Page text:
Social networks contain multitudes. One day you’re writing about internal dissent over the company’s ability to uproot influence campaigns and election interference; the very next, you’re watching a live stream of the same company’s foray into virtual reality helmets and designer mixed reality glasses. At a company with as many interests as Facebook has, different days call for different kinds of stories. And so today’s edition will be a lot different from yesterday’s.
This is all a roundabout way of saying that I talked to Mark Zuckerberg about Facebook Connect. The event, which was previously called Oculus Connect, gives the company an annual opportunity to discuss the latest advances in next-generation computing platforms. Facebook has sometimes faced doubts over why a social network would invest so much time and money into a hardware project with no uncertain payoff. But a summer of escalated tensions with Apple have helped to make the case: if you want to control your own destiny, you have to own your platform.
For those who haven’t been paying close attention to Oculus and what the company now calls Facebook Reality Labs, some background is in order. Facebook isn’t the only big company working on advanced headset computers — Apple, Google, and Snap are also investing billions in research and development. But with the Oculus Quest, the standalone headset that Facebook introduced last year, it arguably became the market leader in VR — the company furthest along in developing a base of users and a developer platform for a standalone headset. (Sony also makes a popular headset, but you’ll need a PlayStation to use it.)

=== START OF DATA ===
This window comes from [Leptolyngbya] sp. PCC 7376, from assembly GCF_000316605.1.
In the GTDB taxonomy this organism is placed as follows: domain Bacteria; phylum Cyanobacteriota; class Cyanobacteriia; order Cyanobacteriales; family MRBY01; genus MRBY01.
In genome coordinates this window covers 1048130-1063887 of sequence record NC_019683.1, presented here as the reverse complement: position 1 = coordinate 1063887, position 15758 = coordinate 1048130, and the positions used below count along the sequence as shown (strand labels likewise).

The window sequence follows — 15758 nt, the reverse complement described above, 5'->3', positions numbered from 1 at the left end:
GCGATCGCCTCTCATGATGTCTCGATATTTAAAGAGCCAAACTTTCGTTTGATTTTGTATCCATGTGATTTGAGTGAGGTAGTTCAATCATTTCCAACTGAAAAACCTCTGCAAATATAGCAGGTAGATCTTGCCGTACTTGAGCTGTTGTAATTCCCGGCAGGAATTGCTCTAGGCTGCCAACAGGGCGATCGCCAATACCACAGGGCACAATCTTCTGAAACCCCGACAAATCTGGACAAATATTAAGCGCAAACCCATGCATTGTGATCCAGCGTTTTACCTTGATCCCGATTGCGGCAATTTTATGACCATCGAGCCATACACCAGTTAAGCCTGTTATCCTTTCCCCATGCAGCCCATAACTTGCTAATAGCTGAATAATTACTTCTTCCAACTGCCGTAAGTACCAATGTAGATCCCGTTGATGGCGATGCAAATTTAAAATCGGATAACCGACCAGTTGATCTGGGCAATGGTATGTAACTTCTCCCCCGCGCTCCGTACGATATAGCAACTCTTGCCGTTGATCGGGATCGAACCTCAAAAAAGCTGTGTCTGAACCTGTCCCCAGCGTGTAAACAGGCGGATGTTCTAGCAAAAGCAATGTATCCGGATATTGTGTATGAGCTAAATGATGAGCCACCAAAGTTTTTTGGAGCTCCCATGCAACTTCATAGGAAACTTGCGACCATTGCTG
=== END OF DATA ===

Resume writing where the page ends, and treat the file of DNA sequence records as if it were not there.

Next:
Today Facebook announced Quest 2, which is $100 cheaper than its predecessor at $299 and less heavy to boot. The Verge’s Adi Robertson really liked it, calling it “the new default for VR, if you’re OK with Facebook.” Facebook hasn’t disclosed sales numbers for the Quest, but Zuckerberg said the company sold as many of them as the company could make. Andrew “Boz” Bosworth, who leads the company’s hardware projects, told me the Quest 2 represented a significant leap forward.
“We’re doing something that I think is honestly totally nuts and awesome,” he said. “Which is taking a product that is successful — exceeding dramatically our expectations— and just retiring it way prematurely and replacing it with a better, cheaper thing. I don’t know how many times in my career I will be able to do this. It might just be one, but I’m pumped about it.”
With augmented reality, Facebook is a few steps behind. Snap released the first generation of Spectacles in 2016; Facebook won’t have a product on the market this year. But the company says its first effort at consumer “smart glasses” will arrive next year. And in the meantime, it announced Project Aria — a research prototype for more full-featured augmented reality hardware that will soon be given to Facebook…
Read More: Mark Zuckerberg on why he doesn’t want to “put an Apple Watch on your face”